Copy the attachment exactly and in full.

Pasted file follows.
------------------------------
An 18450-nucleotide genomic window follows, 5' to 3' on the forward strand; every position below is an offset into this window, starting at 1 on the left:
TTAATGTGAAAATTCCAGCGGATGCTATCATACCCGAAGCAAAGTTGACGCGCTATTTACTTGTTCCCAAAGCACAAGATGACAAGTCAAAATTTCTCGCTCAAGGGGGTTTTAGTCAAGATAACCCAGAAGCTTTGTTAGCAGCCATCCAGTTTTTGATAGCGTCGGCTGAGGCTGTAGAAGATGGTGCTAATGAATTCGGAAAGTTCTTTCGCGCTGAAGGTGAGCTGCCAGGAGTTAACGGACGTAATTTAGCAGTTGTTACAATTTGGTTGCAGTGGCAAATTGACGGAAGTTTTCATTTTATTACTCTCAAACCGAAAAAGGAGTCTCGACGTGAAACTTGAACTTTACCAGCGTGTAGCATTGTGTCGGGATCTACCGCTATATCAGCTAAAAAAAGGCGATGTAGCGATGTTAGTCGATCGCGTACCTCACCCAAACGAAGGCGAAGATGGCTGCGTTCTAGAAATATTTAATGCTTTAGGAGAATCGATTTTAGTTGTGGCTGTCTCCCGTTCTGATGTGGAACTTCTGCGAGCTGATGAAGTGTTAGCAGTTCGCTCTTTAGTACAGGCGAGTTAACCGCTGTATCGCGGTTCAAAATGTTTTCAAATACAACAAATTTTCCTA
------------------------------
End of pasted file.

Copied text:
An 18450-nucleotide genomic window follows, 5' to 3' on the forward strand; every position below is an offset into this window, starting at 1 on the left:
TTAATGTGAAAATTCCAGCGGATGCTATCATACCCGAAGCAAAGTTGACGCGCTATTTACTTGTTCCCAAAGCACAAGATGACAAGTCAAAATTTCTCGCTCAAGGGGGTTTTAGTCAAGATAACCCAGAAGCTTTGTTAGCAGCCATCCAGTTTTTGATAGCGTCGGCTGAGGCTGTAGAAGATGGTGCTAATGAATTCGGAAAGTTCTTTCGCGCTGAAGGTGAGCTGCCAGGAGTTAACGGACGTAATTTAGCAGTTGTTACAATTTGGTTGCAGTGGCAAATTGACGGAAGTTTTCATTTTATTACTCTCAAACCGAAAAAGGAGTCTCGACGTGAAACTTGAACTTTACCAGCGTGTAGCATTGTGTCGGGATCTACCGCTATATCAGCTAAAAAAAGGCGATGTAGCGATGTTAGTCGATCGCGTACCTCACCCAAACGAAGGCGAAGATGGCTGCGTTCTAGAAATATTTAATGCTTTAGGAGAATCGATTTTAGTTGTGGCTGTCTCCCGTTCTGATGTGGAACTTCTGCGAGCTGATGAAGTGTTAGCAGTTCGCTCTTTAGTACAGGCGAGTTAACCGCTGTATCGCGGTTCAAAATGTTTTCAAATACAACAAATTTTCCTA